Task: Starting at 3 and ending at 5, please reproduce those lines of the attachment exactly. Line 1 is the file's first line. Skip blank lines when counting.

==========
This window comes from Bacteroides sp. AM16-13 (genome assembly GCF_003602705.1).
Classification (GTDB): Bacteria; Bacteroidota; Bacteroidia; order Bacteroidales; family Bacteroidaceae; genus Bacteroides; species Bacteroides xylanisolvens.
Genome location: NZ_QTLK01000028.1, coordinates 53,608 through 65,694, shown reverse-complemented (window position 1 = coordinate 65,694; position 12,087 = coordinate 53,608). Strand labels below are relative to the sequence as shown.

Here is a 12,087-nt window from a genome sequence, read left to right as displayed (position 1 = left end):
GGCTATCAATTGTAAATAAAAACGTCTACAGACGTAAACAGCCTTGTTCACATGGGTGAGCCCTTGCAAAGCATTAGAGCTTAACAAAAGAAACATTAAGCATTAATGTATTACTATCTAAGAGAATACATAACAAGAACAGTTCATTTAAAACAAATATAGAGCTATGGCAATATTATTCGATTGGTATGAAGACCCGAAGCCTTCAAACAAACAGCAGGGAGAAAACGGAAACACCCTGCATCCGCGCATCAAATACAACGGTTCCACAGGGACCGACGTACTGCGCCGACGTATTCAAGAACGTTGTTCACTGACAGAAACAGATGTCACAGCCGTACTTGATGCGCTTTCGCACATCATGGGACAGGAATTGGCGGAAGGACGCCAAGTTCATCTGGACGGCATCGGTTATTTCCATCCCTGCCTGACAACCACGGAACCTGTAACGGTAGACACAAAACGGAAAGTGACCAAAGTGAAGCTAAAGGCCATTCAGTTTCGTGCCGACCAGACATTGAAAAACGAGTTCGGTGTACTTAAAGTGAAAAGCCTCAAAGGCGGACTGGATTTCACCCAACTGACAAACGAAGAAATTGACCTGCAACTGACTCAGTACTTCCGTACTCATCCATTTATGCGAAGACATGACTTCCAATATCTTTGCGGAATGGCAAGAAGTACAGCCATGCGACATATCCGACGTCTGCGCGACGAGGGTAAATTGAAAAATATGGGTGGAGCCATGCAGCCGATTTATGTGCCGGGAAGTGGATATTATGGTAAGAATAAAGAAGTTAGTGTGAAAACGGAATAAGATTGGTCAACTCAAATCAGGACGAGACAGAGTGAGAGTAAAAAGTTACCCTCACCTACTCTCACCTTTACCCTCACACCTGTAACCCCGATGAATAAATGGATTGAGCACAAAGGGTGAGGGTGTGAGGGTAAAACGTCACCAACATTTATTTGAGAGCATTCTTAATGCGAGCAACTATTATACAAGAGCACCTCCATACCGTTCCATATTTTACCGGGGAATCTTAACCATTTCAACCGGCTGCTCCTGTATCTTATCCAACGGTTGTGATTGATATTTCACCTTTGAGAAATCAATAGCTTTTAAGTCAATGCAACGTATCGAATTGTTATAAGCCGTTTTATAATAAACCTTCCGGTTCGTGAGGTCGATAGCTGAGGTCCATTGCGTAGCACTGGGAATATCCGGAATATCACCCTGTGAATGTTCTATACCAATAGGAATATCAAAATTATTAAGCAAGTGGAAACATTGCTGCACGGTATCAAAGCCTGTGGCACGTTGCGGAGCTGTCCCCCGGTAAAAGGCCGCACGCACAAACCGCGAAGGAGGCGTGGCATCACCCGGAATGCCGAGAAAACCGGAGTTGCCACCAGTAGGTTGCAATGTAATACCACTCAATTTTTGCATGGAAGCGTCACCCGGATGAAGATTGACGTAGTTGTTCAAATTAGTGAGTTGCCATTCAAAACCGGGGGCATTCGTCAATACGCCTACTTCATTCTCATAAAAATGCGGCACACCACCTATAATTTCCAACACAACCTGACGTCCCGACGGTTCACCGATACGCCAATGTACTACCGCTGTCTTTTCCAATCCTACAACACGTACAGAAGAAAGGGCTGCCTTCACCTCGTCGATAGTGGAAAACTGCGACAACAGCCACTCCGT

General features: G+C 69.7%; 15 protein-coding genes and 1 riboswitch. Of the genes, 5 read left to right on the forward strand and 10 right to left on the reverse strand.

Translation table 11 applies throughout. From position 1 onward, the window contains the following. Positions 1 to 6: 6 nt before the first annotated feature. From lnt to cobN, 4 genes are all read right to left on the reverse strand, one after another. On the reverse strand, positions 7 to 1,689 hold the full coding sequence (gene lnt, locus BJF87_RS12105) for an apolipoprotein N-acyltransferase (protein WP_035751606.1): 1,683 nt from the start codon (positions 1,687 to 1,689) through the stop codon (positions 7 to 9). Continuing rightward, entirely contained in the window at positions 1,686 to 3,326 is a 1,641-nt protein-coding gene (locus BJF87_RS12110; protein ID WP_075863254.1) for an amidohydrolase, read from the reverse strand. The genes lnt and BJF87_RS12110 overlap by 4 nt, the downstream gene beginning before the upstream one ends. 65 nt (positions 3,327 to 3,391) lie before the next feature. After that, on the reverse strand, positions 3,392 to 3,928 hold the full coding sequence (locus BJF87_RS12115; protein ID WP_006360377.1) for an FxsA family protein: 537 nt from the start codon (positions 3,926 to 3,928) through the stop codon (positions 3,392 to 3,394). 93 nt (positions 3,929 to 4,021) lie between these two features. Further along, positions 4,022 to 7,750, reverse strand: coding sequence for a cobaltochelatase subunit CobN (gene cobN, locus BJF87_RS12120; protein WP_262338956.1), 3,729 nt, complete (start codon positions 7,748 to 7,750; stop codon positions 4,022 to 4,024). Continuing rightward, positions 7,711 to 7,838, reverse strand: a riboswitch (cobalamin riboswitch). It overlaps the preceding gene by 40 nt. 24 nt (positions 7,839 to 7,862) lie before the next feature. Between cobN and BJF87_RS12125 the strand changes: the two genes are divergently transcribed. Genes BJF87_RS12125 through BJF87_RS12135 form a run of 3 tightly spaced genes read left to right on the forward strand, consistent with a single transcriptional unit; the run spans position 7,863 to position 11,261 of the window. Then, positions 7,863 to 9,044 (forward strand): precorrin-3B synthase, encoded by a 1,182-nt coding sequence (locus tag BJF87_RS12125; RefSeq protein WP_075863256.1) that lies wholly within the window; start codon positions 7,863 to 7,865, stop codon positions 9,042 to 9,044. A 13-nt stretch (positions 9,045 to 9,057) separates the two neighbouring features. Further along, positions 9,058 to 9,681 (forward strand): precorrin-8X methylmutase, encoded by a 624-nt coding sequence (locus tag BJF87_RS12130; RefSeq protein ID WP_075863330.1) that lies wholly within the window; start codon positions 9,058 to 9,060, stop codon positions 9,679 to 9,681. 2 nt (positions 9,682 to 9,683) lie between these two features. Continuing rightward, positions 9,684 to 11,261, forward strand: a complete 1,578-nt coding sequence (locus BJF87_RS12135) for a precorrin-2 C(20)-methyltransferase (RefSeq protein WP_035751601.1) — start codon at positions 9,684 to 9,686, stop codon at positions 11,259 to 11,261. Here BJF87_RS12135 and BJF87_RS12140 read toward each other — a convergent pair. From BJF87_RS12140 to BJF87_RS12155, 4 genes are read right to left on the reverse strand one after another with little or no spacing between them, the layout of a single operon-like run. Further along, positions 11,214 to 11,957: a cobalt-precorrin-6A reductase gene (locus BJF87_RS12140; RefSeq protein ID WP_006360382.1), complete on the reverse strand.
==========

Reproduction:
Genome location: NZ_QTLK01000028.1, coordinates 53,608 through 65,694, shown reverse-complemented (window position 1 = coordinate 65,694; position 12,087 = coordinate 53,608). Strand labels below are relative to the sequence as shown.

Here is a 12,087-nt window from a genome sequence, read left to right as displayed (position 1 = left end):
GGCTATCAATTGTAAATAAAAACGTCTACAGACGTAAACAGCCTTGTTCACATGGGTGAGCCCTTGCAAAGCATTAGAGCTTAACAAAAGAAACATTAAGCATTAATGTATTACTATCTAAGAGAATACATAACAAGAACAGTTCATTTAAAACAAATATAGAGCTATGGCAATATTATTCGATTGGTATGAAGACCCGAAGCCTTCAAACAAACAGCAGGGAGAAAACGGAAACACCCTGCATCCGCGCATCAAATACAACGGTTCCACAGGGACCGACGTACTGCGCCGACGTATTCAAGAACGTTGTTCACTGACAGAAACAGATGTCACAGCCGTACTTGATGCGCTTTCGCACATCATGGGACAGGAATTGGCGGAAGGACGCCAAGTTCATCTGGACGGCATCGGTTATTTCCATCCCTGCCTGACAACCACGGAACCTGTAACGGTAGACACAAAACGGAAAGTGACCAAAGTGAAGCTAAAGGCCATTCAGTTTCGTGCCGACCAGACATTGAAAAACGAGTTCGGTGTACTTAAAGTGAAAAGCCTCAAAGGCGGACTGGATTTCACCCAACTGACAAACGAAGAAATTGACCTGCAACTGACTCAGTACTTCCGTACTCATCCATTTATGCGAAGACATGACTTCCAATATCTTTGCGGAATGGCAAGAAGTACAGCCATGCGACATATCCGACGTCTGCGCGACGAGGGTAAATTGAAAAATATGGGTGGAGCCATGCAGCCGATTTATGTGCCGGGAAGTGGATATTATGGTAAGAATAAAGAAGTTAGTGTGAAAACGGAATAAGATTGGTCAACTCAAATCAGGACGAGACAGAGTGAGAGTAAAAAGTTACCCTCACCTACTCTCACCTTTACCCTCACACCTGTAACCCCGATGAATAAATGGATTGAGCACAAAGGGTGAGGGTGTGAGGGTAAAACGTCACCAACATTTATTTGAGAGCATTCTTAATGCGAGCAACTATTATACAAGAGCACCTCCATACCGTTCCATATTTTACCGGGGAATCTTAACCATTTCAACCGGCTGCTCCTGTATCTTATCCAACGGTTGTGATTGATATTTCACCTTTGAGAAATCAATAGCTTTTAAGTCAATGCAACGTATCGAATTGTTATAAGCCGTTTTATAATAAACCTTCCGGTTCGTGAGGTCGATAGCTGAGGTCCATTGCGTAGCACTGGGAATATCCGGAATATCACCCTGTGAATGTTCTATACCAATAGGAATATCAAAATTATTAAGCAAGTGGAAACATTGCTGCACGGTATCAAAGCCTGTGGCACGTTGCGGAGCTGTCCCCCGGTAAAAGGCCGCACGCACAAACCGCGAAGGAGGCGTGGCATCACCCGGAATGCCGAGAAAACCGGAGTTGCCACCAGTAGGTTGCAATGTAATACCACTCAATTTTTGCATGGAAGCGTCACCCGGATGAAGATTGACGTAGTTGTTCAAATTAGTGAGTTGCCATTCAAAACCGGGGGCATTCGTCAATACGCCTACTTCATTCTCATAAAAATGCGGCACACCACCTATAATTTCCAACACAACCTGACGTCCCGACGGTTCACCGATACGCCAATGTACTACCGCTGTCTTTTCCAATCCTACAACACGTACAGAAGAAAGGGCTGCCTTCACCTCGTCGATAGTGGAAAACTGCGACAACAGCCACTCCGT